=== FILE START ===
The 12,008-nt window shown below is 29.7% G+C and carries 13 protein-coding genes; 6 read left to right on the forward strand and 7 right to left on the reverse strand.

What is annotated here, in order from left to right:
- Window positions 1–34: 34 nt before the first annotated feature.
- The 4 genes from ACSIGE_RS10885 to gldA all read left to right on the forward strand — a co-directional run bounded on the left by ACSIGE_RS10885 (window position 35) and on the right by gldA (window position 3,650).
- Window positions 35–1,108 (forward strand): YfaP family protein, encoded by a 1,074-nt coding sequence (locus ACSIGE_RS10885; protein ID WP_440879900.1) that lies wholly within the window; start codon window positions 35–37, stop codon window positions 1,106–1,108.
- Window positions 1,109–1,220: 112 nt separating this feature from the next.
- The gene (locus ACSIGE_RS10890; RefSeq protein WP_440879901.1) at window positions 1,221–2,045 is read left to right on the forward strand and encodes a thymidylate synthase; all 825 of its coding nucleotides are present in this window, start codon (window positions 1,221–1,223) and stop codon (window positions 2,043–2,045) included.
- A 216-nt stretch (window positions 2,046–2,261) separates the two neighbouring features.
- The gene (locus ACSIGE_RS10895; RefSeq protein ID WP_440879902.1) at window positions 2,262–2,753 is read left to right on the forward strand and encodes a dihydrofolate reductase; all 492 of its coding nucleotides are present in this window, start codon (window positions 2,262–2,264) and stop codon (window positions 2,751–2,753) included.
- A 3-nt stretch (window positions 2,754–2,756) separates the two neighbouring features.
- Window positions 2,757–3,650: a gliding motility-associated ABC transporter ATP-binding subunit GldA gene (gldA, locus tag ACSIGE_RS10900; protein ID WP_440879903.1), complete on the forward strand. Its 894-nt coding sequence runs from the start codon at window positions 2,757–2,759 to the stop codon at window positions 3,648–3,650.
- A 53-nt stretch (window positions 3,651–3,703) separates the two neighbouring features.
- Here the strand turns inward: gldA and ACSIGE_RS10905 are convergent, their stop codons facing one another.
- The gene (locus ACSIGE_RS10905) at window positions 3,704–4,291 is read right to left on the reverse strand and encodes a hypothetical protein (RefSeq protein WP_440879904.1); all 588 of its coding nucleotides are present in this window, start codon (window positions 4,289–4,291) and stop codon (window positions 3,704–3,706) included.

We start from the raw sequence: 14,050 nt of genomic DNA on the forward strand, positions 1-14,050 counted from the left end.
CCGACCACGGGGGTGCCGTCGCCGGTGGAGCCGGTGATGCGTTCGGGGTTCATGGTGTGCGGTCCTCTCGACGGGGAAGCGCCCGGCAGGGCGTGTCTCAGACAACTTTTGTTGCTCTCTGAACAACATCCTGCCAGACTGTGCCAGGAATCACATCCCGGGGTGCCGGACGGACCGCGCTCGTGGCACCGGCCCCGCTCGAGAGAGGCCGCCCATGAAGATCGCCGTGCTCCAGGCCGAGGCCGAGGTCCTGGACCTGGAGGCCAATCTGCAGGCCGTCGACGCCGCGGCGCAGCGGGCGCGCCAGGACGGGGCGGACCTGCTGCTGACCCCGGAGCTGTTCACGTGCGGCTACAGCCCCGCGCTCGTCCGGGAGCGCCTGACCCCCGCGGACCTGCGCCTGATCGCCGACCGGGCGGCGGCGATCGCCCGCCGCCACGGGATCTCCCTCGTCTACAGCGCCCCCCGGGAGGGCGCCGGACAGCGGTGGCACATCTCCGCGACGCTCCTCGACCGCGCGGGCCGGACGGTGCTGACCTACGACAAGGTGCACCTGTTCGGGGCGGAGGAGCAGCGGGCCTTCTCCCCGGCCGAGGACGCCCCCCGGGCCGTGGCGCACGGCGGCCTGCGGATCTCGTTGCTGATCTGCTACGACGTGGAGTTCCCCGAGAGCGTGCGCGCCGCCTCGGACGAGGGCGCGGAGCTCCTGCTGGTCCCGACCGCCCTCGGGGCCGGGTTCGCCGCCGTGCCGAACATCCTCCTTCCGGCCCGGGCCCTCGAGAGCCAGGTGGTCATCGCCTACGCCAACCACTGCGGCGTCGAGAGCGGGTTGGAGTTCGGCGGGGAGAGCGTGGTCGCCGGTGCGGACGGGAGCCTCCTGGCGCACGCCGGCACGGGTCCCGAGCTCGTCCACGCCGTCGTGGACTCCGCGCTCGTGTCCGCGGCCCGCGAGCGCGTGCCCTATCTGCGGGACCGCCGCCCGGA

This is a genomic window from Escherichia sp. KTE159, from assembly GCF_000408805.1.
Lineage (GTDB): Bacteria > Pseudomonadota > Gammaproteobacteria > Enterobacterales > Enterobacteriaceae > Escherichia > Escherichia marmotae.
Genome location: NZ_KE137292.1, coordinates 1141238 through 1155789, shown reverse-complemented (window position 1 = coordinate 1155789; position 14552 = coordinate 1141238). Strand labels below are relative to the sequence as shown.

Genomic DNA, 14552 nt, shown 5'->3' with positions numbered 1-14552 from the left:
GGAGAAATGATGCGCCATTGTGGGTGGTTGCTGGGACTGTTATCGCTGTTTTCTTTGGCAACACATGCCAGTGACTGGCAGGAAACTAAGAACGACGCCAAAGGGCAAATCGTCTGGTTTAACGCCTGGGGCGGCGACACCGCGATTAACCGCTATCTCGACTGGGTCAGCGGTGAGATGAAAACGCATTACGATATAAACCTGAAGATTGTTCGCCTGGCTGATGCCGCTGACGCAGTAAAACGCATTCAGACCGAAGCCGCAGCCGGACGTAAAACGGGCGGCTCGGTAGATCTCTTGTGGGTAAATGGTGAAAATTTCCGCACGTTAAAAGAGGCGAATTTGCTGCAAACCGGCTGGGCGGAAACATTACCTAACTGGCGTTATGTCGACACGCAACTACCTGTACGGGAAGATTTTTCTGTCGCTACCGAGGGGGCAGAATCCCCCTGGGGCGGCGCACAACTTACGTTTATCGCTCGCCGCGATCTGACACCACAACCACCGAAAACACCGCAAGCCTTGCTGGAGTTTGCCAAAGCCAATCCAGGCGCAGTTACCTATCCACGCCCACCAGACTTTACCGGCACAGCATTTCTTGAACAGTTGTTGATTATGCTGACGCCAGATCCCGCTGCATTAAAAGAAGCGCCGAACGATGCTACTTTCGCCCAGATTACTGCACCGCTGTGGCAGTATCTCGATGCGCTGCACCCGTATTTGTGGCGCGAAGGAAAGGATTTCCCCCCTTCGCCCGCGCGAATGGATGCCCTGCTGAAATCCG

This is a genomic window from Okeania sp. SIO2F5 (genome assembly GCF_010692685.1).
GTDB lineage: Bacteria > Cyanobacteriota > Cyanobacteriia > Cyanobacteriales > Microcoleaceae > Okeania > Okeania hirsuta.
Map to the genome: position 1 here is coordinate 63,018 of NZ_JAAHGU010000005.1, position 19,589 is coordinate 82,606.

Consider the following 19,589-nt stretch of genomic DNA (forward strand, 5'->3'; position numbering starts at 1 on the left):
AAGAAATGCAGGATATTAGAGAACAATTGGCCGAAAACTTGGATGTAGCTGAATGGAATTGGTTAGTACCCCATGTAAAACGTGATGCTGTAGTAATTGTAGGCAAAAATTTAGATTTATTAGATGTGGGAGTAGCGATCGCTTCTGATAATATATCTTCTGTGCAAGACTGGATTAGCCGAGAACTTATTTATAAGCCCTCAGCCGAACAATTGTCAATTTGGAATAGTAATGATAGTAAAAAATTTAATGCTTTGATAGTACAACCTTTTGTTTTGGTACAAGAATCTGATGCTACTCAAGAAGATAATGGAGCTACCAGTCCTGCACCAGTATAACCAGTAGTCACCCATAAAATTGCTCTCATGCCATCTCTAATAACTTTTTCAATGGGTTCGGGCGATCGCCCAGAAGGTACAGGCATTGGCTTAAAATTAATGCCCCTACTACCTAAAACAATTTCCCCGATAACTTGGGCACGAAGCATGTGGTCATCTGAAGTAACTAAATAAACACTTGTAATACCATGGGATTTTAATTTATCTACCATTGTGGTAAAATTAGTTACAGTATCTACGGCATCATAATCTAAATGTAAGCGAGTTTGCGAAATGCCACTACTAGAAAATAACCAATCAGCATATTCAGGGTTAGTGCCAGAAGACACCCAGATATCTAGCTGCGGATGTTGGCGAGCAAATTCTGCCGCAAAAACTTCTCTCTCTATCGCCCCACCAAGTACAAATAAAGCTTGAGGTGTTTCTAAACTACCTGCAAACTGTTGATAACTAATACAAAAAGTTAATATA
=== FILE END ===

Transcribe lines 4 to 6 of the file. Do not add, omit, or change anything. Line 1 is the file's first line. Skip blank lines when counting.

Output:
- The 4 genes from ACSIGE_RS10885 to gldA all read left to right on the forward strand — a co-directional run bounded on the left by ACSIGE_RS10885 (window position 35) and on the right by gldA (window position 3,650).
- Window positions 35–1,108 (forward strand): YfaP family protein, encoded by a 1,074-nt coding sequence (locus ACSIGE_RS10885; protein ID WP_440879900.1) that lies wholly within the window; start codon window positions 35–37, stop codon window positions 1,106–1,108.
- Window positions 1,109–1,220: 112 nt separating this feature from the next.